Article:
Potosí is a city and the capital of the department of Potosí in Bolivia. It is one of the highest cities in the world by elevation at a nominal . and it was the location of the Spanish colonial mint, now the National Mint of Bolivia...

 and southwest Cochabamba
Cochabamba
Cochabamba is a city in central Bolivia, located in a valley bearing the same name in the Andes mountain range. It is the capital of the Cochabamba Department and is the fourth largest city in Bolivia with an urban population of 608,276 and a metropolitan population of more than 1,000,000 people...

, but it is slowly being replaced by Quechua in those regions. Intermediate Aymara shares dialectical features with both Northern and Southern Aymara and is found in the eastern half of the Tacna
Tacna
- Rail :Tacna is served by a cross-border standard gauge railway to Arica, Chile.It is also the location of the National Railway Museum of Peru.-Air:Tacna is served by the Crnl. FAP...

 and Moquegua
Moquegua
Moquegua is a city in southern Peru, located in the Moquegua Region, of which it is the regional capital. It is also capital of Mariscal Nieto Province and Moquegua District. It is located 1144 kilometers south from the capital city of Lima.-History:...

 departments in southern Peru and in the northeastern tip of Chile.
.

Wider language family


It is often assumed that the Aymara language descends from the language spoken in Tiwanaku
Tiwanaku
Tiwanaku, is an important Pre-Columbian archaeological site in western Bolivia, South America. Tiwanaku is recognized by Andean scholars as one of the most important precursors to the Inca Empire, flourishing as the ritual and administrative capital of a major state power for approximately five...

, on the grounds that it is the native language of that area today. This is very far from certain, however, and most specialists now incline to the idea that Aymara only expanded into the Tiwanaku area rather late, as it spread southwards from an original homeland more likely to have been in Central Peru. Aymara placenames are found all the way north into central Peru, and indeed (Altiplano) Aymara is actually but one of the two extant languages of a wider language family, the other surviving representative being Jaqaru/Kawki.

This family was established by the research of Martha James Hardman de Bautista of the Program in Linguistics at the University of Florida. Jaqaru [jaqi aru = human language] and Kawki communities are in the district of Tupe, Yauyos Valley, in the Dept. of Lima, in central Peru. Jaqaru has approximately 2,000 native speakers, nearly all Spanish bilinguals. Kawki is spoken in a neighboring community by a very small number of mostly elderly individuals and is a dying language. It was originally proposed by Dr Hardman that Jaqaru and Kawki should be classified as languages quite distinct from each other, but other more recent research classifies them as two very closely related varieties of the same mutually intelligible language.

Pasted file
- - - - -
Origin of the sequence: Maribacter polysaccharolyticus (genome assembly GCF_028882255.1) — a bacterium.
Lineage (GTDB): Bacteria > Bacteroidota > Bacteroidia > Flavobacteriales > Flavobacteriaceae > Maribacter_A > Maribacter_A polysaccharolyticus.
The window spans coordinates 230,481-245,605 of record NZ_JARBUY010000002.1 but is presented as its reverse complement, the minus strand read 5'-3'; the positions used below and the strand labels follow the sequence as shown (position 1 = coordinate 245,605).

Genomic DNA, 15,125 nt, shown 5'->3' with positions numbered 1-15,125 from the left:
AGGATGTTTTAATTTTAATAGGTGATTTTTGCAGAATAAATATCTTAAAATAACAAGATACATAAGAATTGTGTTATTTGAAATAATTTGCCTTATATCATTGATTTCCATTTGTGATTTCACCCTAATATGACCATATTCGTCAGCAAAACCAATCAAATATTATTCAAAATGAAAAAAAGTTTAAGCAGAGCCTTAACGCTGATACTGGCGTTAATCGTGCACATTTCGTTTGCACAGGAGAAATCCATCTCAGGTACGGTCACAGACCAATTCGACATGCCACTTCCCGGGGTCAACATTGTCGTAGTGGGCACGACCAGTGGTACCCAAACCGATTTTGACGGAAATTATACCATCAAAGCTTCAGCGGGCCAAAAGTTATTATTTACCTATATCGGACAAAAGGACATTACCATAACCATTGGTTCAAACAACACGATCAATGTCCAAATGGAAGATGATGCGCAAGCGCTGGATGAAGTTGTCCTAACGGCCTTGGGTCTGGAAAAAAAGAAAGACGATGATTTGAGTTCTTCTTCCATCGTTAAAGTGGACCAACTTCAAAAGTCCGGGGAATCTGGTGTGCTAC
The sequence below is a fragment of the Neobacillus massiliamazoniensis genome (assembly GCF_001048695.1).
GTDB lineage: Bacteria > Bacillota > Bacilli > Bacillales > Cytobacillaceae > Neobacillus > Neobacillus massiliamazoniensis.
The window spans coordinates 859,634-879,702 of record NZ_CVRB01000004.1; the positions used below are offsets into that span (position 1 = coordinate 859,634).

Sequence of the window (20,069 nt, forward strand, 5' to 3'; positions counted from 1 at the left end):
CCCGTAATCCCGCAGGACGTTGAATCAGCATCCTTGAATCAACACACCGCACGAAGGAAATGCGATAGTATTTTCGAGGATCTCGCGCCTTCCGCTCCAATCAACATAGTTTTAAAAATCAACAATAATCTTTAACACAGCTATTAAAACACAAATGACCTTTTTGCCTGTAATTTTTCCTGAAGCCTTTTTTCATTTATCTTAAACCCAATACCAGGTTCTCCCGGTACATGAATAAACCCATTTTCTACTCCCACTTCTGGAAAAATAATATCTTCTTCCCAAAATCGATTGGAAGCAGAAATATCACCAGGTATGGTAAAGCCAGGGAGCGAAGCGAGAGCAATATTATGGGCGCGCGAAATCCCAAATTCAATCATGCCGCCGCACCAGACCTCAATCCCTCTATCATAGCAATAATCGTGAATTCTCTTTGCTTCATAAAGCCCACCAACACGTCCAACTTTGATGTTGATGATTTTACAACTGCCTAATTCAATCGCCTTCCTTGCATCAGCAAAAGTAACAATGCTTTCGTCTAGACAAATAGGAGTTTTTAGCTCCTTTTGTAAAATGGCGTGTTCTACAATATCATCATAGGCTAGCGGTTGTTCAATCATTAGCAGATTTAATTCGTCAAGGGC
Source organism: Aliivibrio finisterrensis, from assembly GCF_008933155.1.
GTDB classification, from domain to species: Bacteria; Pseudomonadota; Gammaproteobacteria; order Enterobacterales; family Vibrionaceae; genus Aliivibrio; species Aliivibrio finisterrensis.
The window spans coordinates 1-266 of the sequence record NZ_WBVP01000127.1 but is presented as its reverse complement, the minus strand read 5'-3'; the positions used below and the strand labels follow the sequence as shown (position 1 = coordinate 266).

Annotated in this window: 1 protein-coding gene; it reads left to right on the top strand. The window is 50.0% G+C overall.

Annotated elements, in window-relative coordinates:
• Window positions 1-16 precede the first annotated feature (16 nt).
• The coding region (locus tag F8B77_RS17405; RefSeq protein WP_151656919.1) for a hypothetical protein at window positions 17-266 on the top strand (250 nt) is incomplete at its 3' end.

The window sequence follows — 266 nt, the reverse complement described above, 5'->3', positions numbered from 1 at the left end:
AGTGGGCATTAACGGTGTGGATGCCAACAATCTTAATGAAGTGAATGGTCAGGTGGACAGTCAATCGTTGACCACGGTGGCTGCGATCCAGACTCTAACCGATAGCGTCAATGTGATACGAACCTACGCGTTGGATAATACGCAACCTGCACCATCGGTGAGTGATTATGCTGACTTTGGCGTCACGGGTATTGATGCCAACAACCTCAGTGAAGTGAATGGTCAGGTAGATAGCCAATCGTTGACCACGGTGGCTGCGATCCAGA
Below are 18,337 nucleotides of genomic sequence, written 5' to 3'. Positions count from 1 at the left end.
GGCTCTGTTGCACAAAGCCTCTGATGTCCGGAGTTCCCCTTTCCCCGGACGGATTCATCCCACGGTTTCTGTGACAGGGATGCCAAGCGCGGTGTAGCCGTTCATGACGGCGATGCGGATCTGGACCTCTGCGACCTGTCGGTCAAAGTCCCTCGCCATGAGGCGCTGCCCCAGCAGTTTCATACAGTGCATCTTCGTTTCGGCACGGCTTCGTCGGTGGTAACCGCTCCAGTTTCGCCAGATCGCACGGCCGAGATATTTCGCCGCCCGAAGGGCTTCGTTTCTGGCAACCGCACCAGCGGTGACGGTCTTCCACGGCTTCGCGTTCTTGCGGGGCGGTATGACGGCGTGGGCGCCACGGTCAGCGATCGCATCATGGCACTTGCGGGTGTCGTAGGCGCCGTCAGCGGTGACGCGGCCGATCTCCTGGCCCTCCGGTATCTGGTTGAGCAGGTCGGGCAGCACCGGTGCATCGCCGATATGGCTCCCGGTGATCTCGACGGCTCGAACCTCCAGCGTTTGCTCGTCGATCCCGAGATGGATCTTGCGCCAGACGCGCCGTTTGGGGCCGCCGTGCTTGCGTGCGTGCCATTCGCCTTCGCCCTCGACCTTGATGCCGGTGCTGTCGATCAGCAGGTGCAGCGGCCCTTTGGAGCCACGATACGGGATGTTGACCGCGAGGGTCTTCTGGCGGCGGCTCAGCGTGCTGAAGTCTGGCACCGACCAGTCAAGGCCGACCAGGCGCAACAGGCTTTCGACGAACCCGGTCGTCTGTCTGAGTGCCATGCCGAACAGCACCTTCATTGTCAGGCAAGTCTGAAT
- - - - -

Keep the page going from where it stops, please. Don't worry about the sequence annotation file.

Terminology for this wider language family is not yet well established. Dr Hardman has proposed the name 'Jaqi' ('human'), while other widely respected Peruvian linguists have proposed alternative names for the same language family. Alfredo Torero uses the term 'Aru' ('speech'); Rodolfo Cerrón-Palomino, meanwhile, has proposed that the term 'Aymara' should be used for the whole family, distinguished into two branches, Southern (or Altiplano) Aymara and Central Aymara (i.e. Jaqaru and Kawki). Each of these three proposals has its followers in Andean linguistics. In English usage, some linguists use the term Aymaran for the family, reserving 'Aymara' for the Altiplano branch.

Unique features



Linguistic and gestural analysis by Núñez
Rafael E. Núñez
Rafael E. Núñez is a professor of cognitive science at the University of California, San Diego and a proponent of embodied cognition. He co-authored Where Mathematics Comes From with George Lakoff.-External links:*...

 and Sweetser
Eve Sweetser
Eve Sweetser is a professor of linguistics at the University of California, Berkeley. She received her Ph.D. in Linguistics from UC Berkeley in 1984, and has been a member of the Berkeley faculty since that time...

 also asserts that the Aymara have an apparently unique, or at least very rare, understanding of time, and Aymara is, with Quechua, one of very few languages where speakers seem to represent the past as in front of them and the future as behind them. Their argument is situated mainly within the framework of conceptual metaphor
Conceptual metaphor